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The Obsolete Empire

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The Obsolete Empire

Untimely Belonging in Twentieth-Century British Literature

Modernist literature at the end of the British empire challenges conventional notions of homeland, heritage, and community.

The waning British empire left behind an abundance of material relics and an inventory of feelings not easily relinquished. In The Obsolete Empire, Philip Tsang brings together an unusual constellation of writers—Henry James, James Joyce, Doris Lessing, and V. S. Naipaul—to trace an aesthetics of frustrated attachment that emerged in the wake of imperial decline. Caught between an expansive Britishness and an exclusive Englishness, these writers explored what it meant to belong to an empire that did not belong to them.

Thanks to their voracious reading of English fiction and poetry in their formative years, all of these writers experienced a richly textured world with which they deeply identified but from which they felt excluded. The literary England they imagined, frozen in time and out of place with the realities of imperial decline, in turn figures in their writings as a repository of unconsummated attachments, contradictory desires, and belated exchanges. Their works arrest the linear progression from colonial to postcolonial, from empire to nation, and from subject to citizen. Drawing on a rich body of scholarship on affect and temporality, Tsang demonstrates how the British empire endures as a structure of desire that outlived its political lifespan.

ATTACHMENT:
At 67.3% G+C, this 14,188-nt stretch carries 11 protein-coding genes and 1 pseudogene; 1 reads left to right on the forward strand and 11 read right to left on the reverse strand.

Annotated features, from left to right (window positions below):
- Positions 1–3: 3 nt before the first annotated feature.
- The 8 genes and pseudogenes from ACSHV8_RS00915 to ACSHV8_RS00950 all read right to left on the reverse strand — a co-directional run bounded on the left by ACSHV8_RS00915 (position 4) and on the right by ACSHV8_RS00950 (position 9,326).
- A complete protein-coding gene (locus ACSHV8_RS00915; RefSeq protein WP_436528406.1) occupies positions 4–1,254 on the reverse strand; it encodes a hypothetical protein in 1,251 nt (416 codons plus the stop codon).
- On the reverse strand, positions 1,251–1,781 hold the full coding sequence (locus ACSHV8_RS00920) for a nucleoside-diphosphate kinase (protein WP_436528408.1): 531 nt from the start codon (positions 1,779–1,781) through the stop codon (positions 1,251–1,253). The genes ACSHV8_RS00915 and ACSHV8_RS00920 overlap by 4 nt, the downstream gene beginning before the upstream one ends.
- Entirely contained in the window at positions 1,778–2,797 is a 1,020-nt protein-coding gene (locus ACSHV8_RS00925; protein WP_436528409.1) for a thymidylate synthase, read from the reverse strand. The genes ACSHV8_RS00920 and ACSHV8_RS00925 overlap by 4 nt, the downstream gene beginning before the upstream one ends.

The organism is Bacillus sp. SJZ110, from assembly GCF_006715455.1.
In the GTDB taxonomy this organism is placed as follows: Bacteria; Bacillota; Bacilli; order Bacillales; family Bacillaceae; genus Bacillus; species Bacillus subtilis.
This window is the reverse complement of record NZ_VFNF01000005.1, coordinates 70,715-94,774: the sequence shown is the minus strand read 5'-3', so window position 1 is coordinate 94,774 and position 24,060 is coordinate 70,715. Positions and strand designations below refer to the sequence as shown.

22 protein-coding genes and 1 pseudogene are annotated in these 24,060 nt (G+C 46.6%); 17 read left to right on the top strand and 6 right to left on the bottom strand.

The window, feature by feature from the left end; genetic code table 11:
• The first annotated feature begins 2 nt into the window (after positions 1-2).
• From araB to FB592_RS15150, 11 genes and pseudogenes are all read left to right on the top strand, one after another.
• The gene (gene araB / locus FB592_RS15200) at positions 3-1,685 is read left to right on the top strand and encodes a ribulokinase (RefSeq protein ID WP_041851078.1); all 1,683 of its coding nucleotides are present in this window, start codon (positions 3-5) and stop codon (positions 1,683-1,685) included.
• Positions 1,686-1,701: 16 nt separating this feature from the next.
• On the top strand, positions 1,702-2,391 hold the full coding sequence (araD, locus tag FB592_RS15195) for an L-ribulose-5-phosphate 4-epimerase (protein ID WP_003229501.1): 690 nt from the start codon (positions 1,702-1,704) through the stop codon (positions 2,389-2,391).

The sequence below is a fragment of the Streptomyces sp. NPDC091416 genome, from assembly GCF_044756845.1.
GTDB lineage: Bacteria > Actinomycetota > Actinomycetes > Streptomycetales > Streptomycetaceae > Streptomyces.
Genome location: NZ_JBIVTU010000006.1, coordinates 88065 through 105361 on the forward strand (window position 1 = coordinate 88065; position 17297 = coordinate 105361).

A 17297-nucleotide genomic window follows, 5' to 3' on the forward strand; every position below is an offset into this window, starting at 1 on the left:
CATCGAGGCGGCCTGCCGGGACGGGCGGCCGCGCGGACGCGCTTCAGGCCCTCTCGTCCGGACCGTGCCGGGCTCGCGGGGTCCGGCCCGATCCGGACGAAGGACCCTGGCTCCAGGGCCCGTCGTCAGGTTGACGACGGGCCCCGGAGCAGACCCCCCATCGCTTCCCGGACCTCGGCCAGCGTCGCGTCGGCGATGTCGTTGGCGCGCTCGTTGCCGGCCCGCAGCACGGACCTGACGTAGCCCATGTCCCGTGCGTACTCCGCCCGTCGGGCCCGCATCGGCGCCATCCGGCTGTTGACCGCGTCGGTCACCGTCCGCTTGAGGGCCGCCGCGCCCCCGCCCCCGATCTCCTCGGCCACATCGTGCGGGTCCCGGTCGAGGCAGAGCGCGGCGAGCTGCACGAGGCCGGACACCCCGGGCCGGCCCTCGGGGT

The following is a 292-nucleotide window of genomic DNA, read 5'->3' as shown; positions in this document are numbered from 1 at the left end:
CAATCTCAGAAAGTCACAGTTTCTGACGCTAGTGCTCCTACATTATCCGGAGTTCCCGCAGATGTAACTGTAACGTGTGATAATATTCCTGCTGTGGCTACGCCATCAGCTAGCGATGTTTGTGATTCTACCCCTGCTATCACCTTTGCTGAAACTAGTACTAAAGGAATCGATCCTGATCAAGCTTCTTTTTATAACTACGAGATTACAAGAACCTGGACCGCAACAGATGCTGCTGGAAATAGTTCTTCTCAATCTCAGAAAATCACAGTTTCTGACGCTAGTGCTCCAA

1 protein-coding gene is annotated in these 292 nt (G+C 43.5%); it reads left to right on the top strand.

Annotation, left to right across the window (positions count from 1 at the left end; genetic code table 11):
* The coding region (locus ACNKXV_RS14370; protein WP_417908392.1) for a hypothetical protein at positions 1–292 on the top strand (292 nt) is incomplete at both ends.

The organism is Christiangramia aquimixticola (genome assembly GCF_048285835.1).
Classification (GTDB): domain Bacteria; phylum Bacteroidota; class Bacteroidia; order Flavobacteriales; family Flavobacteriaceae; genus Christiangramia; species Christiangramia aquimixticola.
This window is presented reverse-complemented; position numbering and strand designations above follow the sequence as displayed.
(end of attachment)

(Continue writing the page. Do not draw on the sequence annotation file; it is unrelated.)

By showing how literary reading sets in motion a tense interplay of intimacy and exclusion, Tsang investigates a unique mode of belonging arising from the predicament of being conscripted into a global empire but not desired as its proper citizen. Ultimately, The Obsolete Empire asks: What does it mean to be inside or outside any given culture? How do large-scale geopolitical changes play out at the level of cultural attachment and political belonging? How does literary reading establish or unsettle narratives of who we are? These questions preoccupied writers across Britain's former empire and continue to resonate today.